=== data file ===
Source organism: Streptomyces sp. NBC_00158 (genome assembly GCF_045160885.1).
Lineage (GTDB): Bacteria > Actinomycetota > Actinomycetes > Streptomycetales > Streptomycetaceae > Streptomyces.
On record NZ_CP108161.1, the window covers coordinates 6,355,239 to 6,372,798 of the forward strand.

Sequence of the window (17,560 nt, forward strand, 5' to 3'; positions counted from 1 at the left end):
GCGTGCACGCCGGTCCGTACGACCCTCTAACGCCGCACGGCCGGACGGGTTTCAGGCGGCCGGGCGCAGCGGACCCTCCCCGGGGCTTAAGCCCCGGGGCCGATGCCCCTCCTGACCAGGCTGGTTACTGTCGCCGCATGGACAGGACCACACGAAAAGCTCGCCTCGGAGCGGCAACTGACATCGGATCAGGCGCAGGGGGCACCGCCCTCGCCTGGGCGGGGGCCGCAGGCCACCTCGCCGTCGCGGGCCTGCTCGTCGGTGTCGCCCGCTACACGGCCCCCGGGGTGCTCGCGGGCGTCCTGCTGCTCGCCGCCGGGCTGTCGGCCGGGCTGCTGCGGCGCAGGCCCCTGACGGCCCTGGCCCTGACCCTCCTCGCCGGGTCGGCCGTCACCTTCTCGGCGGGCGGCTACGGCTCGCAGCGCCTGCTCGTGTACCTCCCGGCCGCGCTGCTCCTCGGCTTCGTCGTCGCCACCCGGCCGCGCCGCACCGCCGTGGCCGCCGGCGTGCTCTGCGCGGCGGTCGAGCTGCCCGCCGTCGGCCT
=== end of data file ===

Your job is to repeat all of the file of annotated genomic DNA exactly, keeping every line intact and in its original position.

Source organism: Streptomyces sp. NBC_00158 (genome assembly GCF_045160885.1).
Lineage (GTDB): Bacteria > Actinomycetota > Actinomycetes > Streptomycetales > Streptomycetaceae > Streptomyces.
On record NZ_CP108161.1, the window covers coordinates 6,355,239 to 6,372,798 of the forward strand.

Sequence of the window (17,560 nt, forward strand, 5' to 3'; positions counted from 1 at the left end):
GCGTGCACGCCGGTCCGTACGACCCTCTAACGCCGCACGGCCGGACGGGTTTCAGGCGGCCGGGCGCAGCGGACCCTCCCCGGGGCTTAAGCCCCGGGGCCGATGCCCCTCCTGACCAGGCTGGTTACTGTCGCCGCATGGACAGGACCACACGAAAAGCTCGCCTCGGAGCGGCAACTGACATCGGATCAGGCGCAGGGGGCACCGCCCTCGCCTGGGCGGGGGCCGCAGGCCACCTCGCCGTCGCGGGCCTGCTCGTCGGTGTCGCCCGCTACACGGCCCCCGGGGTGCTCGCGGGCGTCCTGCTGCTCGCCGCCGGGCTGTCGGCCGGGCTGCTGCGGCGCAGGCCCCTGACGGCCCTGGCCCTGACCCTCCTCGCCGGGTCGGCCGTCACCTTCTCGGCGGGCGGCTACGGCTCGCAGCGCCTGCTCGTGTACCTCCCGGCCGCGCTGCTCCTCGGCTTCGTCGTCGCCACCCGGCCGCGCCGCACCGCCGTGGCCGCCGGCGTGCTCTGCGCGGCGGTCGAGCTGCCCGCCGTCGGCCT